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‘Incredibles’ is back after 14 years, and it hasn’t missed a step

Charmaine Blake

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Elastigirl is the badass star of Incredibles 2.

Image: Disney / Pixar

“In the 14 years since The Incredibles came out, superhero movies have exploded. Circa 2004, we got maybe two a year; in 2018, Incredibles 2 is the third such film within the past two months.

In that context, it’s easy to imagine Incredibles 2 getting swallowed up by the wave, buried under the meta jokes of Deadpool and the ambitious world-building of Marvel. Instead, however, Incredibles 2 rises above it. Here’s how.

The action is, well, incredible

Incredibles 2 opens with a city-destroying battle of good versus evil that’s become a staple of the genre. But Pixar pulls it off with such style and finesse that it retroactively makes the competition look sloppy.

The choreography is sharp and dynamic, playing with each character’s specific strengths and weaknesses. Elastigirl’s bendiness contrasts and complements Mr. Incredible’s brute force, while Dash’s super-speed combines nicely with Violet’s force fields.

Other superhero movies could stand to learn from Incredibles 2.

Image: Disney / Pixar

Meanwhile, the camerawork and dialogue keep our focus on the characters, not just the spectacle. It serves as quick reintroduction to the leads, their personalities, and their relationships, in case your memory’s grown fuzzy after a decade and a half, and underlines why this particular fight is important to them.

It’s like the best of the Avenger-on-Avenger bits from Captain America: Civil War or Avengers: Infinity War – only better, because….”

Read more: https://mashable.com/2018/06/11/incredibles-2-movie-review/

New Movie Reviews

Stranger Things Season 3 receives Rave Reviews from Critics

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Midsommar Review – 5 Stars!

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Florence Pugh is plunged into a terrifying pagan bacchanal in a magnificent folk-horror tale from Hereditary director Ari Aster

“There’s nothing cosy about these midsummer murders, and Midsommar could turn out to be folk-horror for the Fyre festival age. Ari Aster is the film-maker who made his feature debut just last year with the chiller Hereditary, and now presents us with this fantastically sinister and self-aware Euro-bacchanal, clearly inspired by the 1973 classic The Wicker Man. And that is not the only riff. When Hereditary came out, I guessed (correctly, as it turned out) that the director was thinking about Bergman’s Cries and Whispers. I’m now going to bet 20p that before shooting Midsommar, Aster took another look at Tarkovsky’s The Sacrifice.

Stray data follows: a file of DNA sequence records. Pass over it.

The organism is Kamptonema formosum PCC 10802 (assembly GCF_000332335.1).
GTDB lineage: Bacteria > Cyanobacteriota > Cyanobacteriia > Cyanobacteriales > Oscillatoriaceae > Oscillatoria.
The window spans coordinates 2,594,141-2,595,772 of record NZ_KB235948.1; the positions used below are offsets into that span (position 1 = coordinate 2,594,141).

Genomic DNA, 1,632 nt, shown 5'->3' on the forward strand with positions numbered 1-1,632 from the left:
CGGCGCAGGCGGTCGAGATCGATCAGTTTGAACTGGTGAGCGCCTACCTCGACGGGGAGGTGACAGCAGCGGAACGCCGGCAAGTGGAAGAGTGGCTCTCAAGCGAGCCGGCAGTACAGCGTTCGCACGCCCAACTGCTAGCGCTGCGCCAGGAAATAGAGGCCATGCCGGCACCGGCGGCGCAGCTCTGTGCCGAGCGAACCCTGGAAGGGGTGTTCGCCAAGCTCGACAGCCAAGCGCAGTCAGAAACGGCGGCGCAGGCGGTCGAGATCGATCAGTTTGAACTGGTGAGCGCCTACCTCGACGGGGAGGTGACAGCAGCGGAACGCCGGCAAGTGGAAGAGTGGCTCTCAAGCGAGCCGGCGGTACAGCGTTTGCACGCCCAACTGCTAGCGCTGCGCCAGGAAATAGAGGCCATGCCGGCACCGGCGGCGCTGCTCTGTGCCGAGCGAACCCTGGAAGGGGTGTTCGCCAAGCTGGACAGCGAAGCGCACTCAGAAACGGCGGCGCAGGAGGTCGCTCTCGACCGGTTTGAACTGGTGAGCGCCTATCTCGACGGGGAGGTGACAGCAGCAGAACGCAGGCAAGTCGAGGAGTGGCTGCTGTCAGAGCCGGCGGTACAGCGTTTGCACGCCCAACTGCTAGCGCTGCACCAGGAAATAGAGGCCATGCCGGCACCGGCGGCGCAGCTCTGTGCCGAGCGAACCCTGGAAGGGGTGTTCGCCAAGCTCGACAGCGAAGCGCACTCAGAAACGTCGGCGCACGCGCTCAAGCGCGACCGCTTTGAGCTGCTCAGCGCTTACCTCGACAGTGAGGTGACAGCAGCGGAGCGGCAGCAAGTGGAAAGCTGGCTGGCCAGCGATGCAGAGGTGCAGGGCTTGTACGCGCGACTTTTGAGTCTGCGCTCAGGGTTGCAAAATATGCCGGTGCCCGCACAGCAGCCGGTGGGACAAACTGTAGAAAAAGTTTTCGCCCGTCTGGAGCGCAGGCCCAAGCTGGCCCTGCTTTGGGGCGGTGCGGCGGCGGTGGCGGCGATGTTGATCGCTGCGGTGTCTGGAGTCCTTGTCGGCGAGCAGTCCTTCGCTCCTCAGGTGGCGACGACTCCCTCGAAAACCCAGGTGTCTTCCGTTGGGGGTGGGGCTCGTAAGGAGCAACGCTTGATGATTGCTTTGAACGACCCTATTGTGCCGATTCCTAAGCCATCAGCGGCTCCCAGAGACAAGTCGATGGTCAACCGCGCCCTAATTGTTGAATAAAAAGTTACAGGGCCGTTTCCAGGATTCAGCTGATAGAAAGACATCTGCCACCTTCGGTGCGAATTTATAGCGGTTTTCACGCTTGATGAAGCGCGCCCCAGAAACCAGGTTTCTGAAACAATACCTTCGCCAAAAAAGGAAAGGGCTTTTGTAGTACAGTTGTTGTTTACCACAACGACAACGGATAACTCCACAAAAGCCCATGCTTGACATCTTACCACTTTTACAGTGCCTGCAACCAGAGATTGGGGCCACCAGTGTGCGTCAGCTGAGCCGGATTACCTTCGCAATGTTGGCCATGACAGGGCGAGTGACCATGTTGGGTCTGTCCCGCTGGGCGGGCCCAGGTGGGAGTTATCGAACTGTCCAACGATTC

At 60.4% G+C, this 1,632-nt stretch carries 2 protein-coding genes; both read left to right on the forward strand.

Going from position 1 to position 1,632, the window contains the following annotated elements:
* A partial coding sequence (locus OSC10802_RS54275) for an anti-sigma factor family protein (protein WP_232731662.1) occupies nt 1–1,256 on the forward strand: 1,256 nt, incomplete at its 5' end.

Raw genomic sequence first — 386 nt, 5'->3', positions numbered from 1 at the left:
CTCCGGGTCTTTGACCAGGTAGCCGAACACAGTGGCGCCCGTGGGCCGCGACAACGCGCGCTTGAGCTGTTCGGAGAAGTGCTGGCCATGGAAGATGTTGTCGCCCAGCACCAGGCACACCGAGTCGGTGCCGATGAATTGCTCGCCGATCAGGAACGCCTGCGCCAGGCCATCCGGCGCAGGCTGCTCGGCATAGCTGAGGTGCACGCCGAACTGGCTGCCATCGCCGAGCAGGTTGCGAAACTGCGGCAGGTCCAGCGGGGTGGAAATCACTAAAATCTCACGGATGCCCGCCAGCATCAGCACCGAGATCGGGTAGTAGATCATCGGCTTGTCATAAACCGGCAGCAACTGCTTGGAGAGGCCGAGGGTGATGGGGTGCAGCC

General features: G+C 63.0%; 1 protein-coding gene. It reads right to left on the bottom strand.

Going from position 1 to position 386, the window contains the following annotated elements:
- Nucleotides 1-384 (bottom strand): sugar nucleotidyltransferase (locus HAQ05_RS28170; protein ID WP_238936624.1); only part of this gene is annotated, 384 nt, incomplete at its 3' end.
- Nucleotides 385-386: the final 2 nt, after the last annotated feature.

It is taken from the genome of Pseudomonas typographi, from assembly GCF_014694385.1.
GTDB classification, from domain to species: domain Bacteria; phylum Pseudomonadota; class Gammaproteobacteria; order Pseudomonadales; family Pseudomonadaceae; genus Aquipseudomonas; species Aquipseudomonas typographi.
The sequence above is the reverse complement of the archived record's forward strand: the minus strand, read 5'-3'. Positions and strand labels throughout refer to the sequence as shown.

Midsommar is an outrageous black-comic carnival of agony, starring charismatic Florence Pugh in a comely robe and floral headdress. It features funny-tasting pies and chorally assisted ritual sex, with pagan celebrants gazing into the middle distance and warbling as solemnly as the young dudes in the Coca-Cola TV ad about teaching the world to sing. It’s all set in an eerily beautiful sunlit plain, bounded by forests and lakes. This is supposed to be somewhere in northern Sweden, but was filmed in Hungary, and Aster, cinematographer Pawel Pogorzelski and production designer Henrik Svensson have collaborated on what are surely digitally assisted images: the sky and fields becoming a bouquet of vivid and beautiful blues and greens. The music from British composer Bobby Krlic (AKA the Haxan Cloak) is sensually creepy………………………”

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What’s My Name: Muhammad Ali review – from prodigy to legend

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Part one of Antoine Fuqua’s film shows the transformation within a decade from 12-year-old boxing novice Cassius Clay into the heavyweight champion of the world

“I asked my mother when I went to church on Sunday: ‘Why is everything white? What happened to all the black angels?’”

So Muhammad Ali told an interviewer, before giving a knowing look and – boom! – the punchline. “Black angels are in the kitchen preparing milk and honey.”

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